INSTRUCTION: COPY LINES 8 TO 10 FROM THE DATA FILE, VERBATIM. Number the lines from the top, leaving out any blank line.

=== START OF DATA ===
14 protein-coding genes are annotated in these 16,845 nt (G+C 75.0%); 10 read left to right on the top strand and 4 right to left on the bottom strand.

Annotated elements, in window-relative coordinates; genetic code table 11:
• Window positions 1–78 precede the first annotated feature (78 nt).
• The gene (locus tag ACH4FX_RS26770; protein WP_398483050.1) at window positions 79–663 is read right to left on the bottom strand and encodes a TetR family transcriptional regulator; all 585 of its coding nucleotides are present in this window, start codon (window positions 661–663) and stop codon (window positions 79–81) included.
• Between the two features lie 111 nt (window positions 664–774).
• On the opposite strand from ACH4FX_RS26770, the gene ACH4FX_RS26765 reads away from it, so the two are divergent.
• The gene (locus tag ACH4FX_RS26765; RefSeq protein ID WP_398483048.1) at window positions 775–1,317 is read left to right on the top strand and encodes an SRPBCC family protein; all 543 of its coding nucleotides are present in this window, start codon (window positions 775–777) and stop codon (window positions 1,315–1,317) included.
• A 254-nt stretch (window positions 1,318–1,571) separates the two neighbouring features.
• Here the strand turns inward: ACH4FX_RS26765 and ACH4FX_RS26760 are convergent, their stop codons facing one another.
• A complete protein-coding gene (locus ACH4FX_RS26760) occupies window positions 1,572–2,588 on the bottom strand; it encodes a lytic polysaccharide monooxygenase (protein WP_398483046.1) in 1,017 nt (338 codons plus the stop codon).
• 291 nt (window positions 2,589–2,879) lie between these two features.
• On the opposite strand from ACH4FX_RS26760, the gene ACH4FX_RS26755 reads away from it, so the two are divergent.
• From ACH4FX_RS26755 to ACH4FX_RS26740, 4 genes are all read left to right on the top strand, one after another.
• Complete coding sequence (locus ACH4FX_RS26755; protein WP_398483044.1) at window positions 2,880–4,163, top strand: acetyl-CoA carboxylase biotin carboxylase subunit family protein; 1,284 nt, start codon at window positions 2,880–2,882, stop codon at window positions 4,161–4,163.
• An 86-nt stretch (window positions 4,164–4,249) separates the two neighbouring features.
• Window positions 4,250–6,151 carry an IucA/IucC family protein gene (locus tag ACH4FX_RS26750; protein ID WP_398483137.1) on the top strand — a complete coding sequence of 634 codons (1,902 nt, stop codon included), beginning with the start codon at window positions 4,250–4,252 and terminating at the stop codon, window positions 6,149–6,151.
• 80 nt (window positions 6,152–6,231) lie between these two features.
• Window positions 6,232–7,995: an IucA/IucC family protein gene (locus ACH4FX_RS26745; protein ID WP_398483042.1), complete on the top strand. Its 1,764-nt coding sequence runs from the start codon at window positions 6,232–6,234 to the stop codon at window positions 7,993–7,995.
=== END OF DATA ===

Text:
• A 254-nt stretch (window positions 1,318–1,571) separates the two neighbouring features.
• Here the strand turns inward: ACH4FX_RS26765 and ACH4FX_RS26760 are convergent, their stop codons facing one another.
• A complete protein-coding gene (locus ACH4FX_RS26760) occupies window positions 1,572–2,588 on the bottom strand; it encodes a lytic polysaccharide monooxygenase (protein WP_398483046.1) in 1,017 nt (338 codons plus the stop codon).